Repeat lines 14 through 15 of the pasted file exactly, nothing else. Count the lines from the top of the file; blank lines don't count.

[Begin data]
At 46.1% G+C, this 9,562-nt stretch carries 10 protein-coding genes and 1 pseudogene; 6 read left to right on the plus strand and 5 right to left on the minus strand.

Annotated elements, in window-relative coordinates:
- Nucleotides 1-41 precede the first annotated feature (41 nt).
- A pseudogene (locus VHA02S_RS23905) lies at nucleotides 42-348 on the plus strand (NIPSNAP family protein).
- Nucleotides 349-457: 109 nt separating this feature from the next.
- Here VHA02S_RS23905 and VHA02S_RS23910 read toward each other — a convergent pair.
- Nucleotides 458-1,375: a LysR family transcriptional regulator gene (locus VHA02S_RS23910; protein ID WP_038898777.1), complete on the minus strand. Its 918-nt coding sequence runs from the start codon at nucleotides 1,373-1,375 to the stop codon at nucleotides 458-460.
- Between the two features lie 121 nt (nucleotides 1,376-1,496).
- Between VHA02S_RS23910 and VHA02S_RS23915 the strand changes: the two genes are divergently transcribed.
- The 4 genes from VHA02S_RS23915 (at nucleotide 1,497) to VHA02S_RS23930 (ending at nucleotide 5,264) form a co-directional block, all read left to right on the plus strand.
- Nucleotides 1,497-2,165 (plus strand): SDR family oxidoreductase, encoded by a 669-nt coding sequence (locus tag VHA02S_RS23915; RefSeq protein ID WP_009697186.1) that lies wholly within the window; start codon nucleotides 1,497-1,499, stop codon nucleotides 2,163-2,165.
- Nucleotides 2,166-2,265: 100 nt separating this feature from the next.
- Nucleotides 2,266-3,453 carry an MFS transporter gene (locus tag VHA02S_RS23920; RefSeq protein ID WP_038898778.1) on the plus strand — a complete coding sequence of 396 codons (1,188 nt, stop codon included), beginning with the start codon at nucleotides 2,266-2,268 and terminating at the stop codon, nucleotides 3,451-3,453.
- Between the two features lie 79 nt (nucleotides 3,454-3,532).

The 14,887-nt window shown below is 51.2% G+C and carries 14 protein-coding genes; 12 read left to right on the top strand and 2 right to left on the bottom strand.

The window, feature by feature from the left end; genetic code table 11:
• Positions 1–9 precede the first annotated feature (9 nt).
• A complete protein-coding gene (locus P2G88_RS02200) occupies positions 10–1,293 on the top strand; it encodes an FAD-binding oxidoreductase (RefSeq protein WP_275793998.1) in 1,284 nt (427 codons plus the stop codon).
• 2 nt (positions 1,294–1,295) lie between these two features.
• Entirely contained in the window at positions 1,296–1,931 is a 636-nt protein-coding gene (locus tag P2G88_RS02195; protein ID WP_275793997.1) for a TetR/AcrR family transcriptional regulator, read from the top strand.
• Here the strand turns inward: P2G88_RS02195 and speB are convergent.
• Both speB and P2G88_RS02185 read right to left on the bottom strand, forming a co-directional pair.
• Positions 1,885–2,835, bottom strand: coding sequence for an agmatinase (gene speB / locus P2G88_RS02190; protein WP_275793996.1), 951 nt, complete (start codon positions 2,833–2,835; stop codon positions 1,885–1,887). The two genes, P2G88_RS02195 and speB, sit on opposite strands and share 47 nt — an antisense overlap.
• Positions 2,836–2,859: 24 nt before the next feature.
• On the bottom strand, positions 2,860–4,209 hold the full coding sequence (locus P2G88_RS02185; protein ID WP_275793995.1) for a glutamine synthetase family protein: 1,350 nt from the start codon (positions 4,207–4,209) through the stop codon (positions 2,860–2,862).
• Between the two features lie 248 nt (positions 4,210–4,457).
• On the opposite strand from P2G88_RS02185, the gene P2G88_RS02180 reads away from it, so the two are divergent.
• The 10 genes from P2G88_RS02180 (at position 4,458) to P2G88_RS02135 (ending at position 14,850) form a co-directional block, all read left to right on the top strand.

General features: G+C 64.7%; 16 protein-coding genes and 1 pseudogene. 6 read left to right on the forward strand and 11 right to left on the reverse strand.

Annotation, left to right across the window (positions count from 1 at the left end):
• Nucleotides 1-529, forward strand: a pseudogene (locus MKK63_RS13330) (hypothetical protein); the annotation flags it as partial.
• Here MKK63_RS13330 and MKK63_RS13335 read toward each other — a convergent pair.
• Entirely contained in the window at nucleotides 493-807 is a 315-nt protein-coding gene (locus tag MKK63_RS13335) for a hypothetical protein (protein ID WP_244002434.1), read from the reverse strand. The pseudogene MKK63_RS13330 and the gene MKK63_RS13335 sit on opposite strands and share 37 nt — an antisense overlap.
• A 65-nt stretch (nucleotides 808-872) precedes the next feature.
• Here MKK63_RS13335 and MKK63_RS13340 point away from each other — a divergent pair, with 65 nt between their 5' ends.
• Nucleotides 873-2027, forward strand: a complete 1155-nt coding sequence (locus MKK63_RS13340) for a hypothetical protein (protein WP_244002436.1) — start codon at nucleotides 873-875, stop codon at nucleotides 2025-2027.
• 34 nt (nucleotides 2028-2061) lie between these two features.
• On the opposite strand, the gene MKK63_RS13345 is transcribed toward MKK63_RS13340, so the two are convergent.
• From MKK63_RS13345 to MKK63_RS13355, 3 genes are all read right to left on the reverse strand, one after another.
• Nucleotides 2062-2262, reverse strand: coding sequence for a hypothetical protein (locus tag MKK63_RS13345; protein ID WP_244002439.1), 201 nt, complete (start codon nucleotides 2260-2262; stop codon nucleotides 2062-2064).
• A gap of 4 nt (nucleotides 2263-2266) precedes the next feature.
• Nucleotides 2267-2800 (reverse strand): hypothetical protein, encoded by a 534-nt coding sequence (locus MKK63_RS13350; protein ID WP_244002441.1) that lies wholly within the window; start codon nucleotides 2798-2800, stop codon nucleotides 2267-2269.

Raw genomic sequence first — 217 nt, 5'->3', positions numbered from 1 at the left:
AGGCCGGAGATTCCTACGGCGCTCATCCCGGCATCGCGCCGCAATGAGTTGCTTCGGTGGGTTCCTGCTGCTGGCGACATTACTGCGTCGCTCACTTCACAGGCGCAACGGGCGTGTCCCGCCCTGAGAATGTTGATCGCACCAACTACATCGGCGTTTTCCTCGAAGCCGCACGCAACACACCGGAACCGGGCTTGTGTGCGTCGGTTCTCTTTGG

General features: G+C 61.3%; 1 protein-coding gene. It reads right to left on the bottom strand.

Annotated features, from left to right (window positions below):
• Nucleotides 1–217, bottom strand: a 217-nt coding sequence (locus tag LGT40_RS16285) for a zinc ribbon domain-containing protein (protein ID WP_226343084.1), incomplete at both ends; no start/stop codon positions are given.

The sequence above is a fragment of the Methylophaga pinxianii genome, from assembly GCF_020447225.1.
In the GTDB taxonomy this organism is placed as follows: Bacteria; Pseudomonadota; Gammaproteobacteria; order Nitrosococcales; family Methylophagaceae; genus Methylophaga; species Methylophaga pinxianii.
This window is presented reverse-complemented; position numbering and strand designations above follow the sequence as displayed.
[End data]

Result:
- Between the two features lie 79 nt (nucleotides 3,454-3,532).

The 14,887-nt window shown below is 51.2% G+C and carries 14 protein-coding genes; 12 read left to right on the top strand and 2 right to left on the bottom strand.